However, since the contract runs for four years, Lance does not receive the full amount of his contract upfront. During this time, his salary is paid according to a set schedule. Traditionally, the NFL has also paid large signing bonuses in multiple installments. However, this is part of the contract that is negotiable, and Lance's agents will likely try to cash out his signing bonus as a lump sum, as Nick Bosa has received his bonus as a one-time payment from the 49ers since 2019.
According to tax experts, there is a tax impact on whether or not Lance receives his money all at once or in multiple installments over several years. Income taxes are progressive, which means that the tax rate increases from low to high over the amount a person earns. For someone filing as an individual in California, any income above $ 599,012 will be taxed at 12.3%. There is also a 1% mental health tax on income over $ 1 million. However, the income below these bars is taxed at lower rates.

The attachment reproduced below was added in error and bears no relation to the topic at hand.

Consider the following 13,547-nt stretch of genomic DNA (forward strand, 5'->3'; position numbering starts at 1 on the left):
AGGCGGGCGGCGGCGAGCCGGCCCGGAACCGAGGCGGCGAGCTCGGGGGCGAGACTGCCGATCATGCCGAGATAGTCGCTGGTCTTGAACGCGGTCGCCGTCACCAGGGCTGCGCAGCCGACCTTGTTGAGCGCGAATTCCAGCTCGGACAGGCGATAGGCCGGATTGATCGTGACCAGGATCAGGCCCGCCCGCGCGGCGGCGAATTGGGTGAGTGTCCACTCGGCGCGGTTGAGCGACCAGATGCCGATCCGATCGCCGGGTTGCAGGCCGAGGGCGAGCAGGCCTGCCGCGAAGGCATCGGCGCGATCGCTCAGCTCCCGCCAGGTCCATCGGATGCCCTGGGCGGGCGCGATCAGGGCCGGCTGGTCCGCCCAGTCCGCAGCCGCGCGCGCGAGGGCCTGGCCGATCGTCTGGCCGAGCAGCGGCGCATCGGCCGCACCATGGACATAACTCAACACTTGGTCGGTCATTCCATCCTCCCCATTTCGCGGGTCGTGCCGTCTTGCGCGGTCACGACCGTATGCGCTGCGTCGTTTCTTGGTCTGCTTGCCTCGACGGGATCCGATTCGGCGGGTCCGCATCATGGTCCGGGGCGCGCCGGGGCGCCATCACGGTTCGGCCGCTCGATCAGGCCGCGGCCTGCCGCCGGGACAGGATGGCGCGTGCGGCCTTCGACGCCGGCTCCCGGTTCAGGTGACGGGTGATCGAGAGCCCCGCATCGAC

For Lance, this means that his first income of $ 599,012 will be taxed at a lower tax rate than any income he claims for a given year and that he will not tax psychiatric services on his first million dollars has to pay per year. By distributing his income, he can make the most of those lower tax rates, said Alan Auerbach, professor of economics and law at UC Berkeley and director of the Burch Center for Tax Policy and Public Finance.
The same concept applies to federal income tax. By distributing his income, Lance was also able to make savings there. Nationwide, the maximum rate is currently 37% of income over $ 518,400.
Other factors that could skew tax estimates
There are a number of other complications that make it difficult to determine how much Lance could pay in taxes over the next four years.